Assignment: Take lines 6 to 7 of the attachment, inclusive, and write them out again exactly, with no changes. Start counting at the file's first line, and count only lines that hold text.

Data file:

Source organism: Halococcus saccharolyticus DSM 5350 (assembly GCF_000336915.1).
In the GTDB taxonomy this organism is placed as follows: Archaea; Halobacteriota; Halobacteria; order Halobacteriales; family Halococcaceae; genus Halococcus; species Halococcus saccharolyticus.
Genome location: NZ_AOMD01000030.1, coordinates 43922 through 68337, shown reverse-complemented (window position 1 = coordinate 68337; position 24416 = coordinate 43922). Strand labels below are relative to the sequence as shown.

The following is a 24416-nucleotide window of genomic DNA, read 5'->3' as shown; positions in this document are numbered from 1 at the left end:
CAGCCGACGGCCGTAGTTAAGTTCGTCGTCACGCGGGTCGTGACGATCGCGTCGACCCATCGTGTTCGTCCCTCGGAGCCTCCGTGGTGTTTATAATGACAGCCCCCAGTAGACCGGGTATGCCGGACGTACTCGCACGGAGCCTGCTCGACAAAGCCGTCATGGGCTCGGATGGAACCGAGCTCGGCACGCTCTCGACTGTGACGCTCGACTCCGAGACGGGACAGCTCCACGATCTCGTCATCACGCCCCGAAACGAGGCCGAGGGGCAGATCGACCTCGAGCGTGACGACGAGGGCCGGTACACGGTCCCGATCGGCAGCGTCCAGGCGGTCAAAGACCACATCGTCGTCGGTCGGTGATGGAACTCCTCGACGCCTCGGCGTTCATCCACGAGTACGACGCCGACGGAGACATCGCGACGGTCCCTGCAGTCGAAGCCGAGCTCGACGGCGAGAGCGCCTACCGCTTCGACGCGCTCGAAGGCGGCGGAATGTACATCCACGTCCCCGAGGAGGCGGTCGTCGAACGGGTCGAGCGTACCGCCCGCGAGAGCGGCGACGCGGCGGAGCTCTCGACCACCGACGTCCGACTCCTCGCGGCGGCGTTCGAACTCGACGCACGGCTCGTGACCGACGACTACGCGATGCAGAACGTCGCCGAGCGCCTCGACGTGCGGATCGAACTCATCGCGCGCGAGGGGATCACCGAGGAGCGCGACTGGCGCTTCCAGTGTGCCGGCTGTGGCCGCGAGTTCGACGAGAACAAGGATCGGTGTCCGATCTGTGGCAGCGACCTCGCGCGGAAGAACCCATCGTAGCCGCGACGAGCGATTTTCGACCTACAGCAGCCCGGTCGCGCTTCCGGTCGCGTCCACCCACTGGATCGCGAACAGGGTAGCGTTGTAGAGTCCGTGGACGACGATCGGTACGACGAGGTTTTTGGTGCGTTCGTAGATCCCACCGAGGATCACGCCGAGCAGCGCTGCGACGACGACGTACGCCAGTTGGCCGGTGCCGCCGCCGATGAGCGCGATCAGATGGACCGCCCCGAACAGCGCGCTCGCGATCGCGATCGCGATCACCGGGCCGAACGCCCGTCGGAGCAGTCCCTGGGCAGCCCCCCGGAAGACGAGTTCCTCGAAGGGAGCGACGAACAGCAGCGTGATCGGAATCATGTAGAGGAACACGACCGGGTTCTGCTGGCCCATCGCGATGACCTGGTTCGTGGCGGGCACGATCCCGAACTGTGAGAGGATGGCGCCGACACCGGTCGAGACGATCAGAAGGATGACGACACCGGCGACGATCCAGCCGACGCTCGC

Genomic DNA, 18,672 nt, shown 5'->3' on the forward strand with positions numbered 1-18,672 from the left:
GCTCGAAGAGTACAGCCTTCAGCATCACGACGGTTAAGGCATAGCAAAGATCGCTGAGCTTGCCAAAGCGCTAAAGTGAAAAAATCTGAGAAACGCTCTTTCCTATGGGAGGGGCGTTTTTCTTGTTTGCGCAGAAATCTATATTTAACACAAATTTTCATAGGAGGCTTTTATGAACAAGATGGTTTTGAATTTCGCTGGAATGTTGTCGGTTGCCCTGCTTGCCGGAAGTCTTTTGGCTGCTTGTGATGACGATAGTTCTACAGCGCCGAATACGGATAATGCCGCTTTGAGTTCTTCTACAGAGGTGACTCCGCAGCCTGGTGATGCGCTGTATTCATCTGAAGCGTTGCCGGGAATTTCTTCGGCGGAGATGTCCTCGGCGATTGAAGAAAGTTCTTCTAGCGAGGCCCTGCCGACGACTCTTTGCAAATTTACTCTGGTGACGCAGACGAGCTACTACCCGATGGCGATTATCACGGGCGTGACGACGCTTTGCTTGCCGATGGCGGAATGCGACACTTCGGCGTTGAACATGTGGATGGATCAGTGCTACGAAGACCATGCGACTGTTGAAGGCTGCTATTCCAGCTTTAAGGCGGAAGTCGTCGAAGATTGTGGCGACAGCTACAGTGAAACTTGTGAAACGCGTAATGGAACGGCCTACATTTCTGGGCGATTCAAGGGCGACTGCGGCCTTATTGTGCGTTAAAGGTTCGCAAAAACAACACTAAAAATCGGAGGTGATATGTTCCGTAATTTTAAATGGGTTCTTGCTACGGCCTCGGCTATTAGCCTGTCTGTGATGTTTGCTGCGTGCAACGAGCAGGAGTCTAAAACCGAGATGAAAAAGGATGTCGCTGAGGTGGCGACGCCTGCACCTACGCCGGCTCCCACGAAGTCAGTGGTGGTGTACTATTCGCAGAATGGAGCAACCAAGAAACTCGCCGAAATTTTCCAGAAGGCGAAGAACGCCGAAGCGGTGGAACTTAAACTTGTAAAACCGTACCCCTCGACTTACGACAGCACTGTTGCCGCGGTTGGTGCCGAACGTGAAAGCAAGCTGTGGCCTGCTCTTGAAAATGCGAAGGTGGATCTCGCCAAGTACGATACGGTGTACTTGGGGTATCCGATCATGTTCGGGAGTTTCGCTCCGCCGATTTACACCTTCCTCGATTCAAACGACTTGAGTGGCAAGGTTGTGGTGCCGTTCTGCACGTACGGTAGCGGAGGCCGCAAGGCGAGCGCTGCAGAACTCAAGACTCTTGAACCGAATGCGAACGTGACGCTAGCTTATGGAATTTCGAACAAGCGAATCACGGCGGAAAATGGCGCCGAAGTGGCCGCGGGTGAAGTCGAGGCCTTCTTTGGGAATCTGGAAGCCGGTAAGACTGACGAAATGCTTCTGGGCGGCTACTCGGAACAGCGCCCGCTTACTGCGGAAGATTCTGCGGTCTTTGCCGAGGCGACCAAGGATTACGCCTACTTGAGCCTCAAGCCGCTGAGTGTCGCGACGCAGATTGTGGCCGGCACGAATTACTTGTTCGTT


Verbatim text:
Genomic DNA, 18,672 nt, shown 5'->3' on the forward strand with positions numbered 1-18,672 from the left:
GCTCGAAGAGTACAGCCTTCAGCATCACGACGGTTAAGGCATAGCAAAGATCGCTGAGCTTGCCAAAGCGCTAAAGTGAAAAAATCTGAGAAACGCTCTTTCCTATGGGAGGGGCGTTTTTCTTGTTTGCGCAGAAATCTATATTTAACACAAATTTTCATAGGAGGCTTTTATGAACAAGATGGTTTTGAATTTCGCTGGAATGTTGTCGGTTGCCCTGCTTGCCGGAAGTCTTTTGGCTGCTTGTGATGACGATAGTTCTACAGCGCCGAATACGGATAATGCCGCTTTGAGTTCTTCTACAGAGGTGACTCCGCAGCCTGGTGATGCGCTGTATTCATCTGAAGCGTTGCCGGGAATTTCTTCGGCGGAGATGTCCTCGGCGATTGAAGAAAGTTCTTCTAGCGAGGCCCTGCCGACGACTCTTTGCAAATTTACTCTGGTGACGCAGACGAGCTACTACCCGATGGCGATTATCACGGGCGTGACGACGCTTTGCTTGCCGATGGCGGAATGCGACACTTCGGCGTTGAACATGTGGATGGATCAGTGCTACGAAGACCATGCGACTGTTGAAGGCTGCTATTCCAGCTTTAAGGCGGAAGTCGTCGAAGATTGTGGCGACAGCTACAGTGAAACTTGTGAAACGCGTAATGGAACGGCCTACATTTCTGGGCGATTCAAGGGCGACTGCGGCCTTATTGTGCGTTAAAGGTTCGCAAAAACAACACTAAAAATCGGAGGTGATATGTTCCGTAATTTTAAATGGGTTCTTGCTACGGCCTCGGCTATTAGCCTGTCTGTGATGTTTGCTGCGTGCAACGAGCAGGAGTCTAAAACCGAGATGAAAAAGGATGTCGCTGAGGTGGCGACGCCTGCACCTACGCCGGCTCCCACGAAGTCAGTGGTGGTGTACTATTCGCAGAATGGAGCAACCAAGAAACTCGCCGAAATTTTCCAGAAGGCGAAGAACGCCGAAGCGGTGGAACTTAAACTTGTAAAACCGTACCCCTCGACTTACGACAGCACTGTTGCCGCGGTTGGTGCCGAACGTGAAAGCAAGCTGTGGCCTGCTCTTGAAAATGCGAAGGTGGATCTCGCCAAGTACGATACGGTGTACTTGGGGTATCCGATCATGTTCGGGAGTTTCGCTCCGCCGATTTACACCTTCCTCGATTCAAACGACTTGAGTGGCAAGGTTGTGGTGCCGTTCTGCACGTACGGTAGCGGAGGCCGCAAGGCGAGCGCTGCAGAACTCAAGACTCTTGAACCGAATGCGAACGTGACGCTAGCTTATGGAATTTCGAACAAGCGAATCACGGCGGAAAATGGCGCCGAAGTGGCCGCGGGTGAAGTCGAGGCCTTCTTTGGGAATCTGGAAGCCGGTAAGACTGACGAAATGCTTCTGGGCGGCTACTCGGAACAGCGCCCGCTTACTGCGGAAGATTCTGCGGTCTTTGCCGAGGCGACCAAGGATTACGCCTACTTGAGCCTCAAGCCGCTGAGTGTCGCGACGCAGATTGTGGCCGGCACGAATTACTTGTTCGTT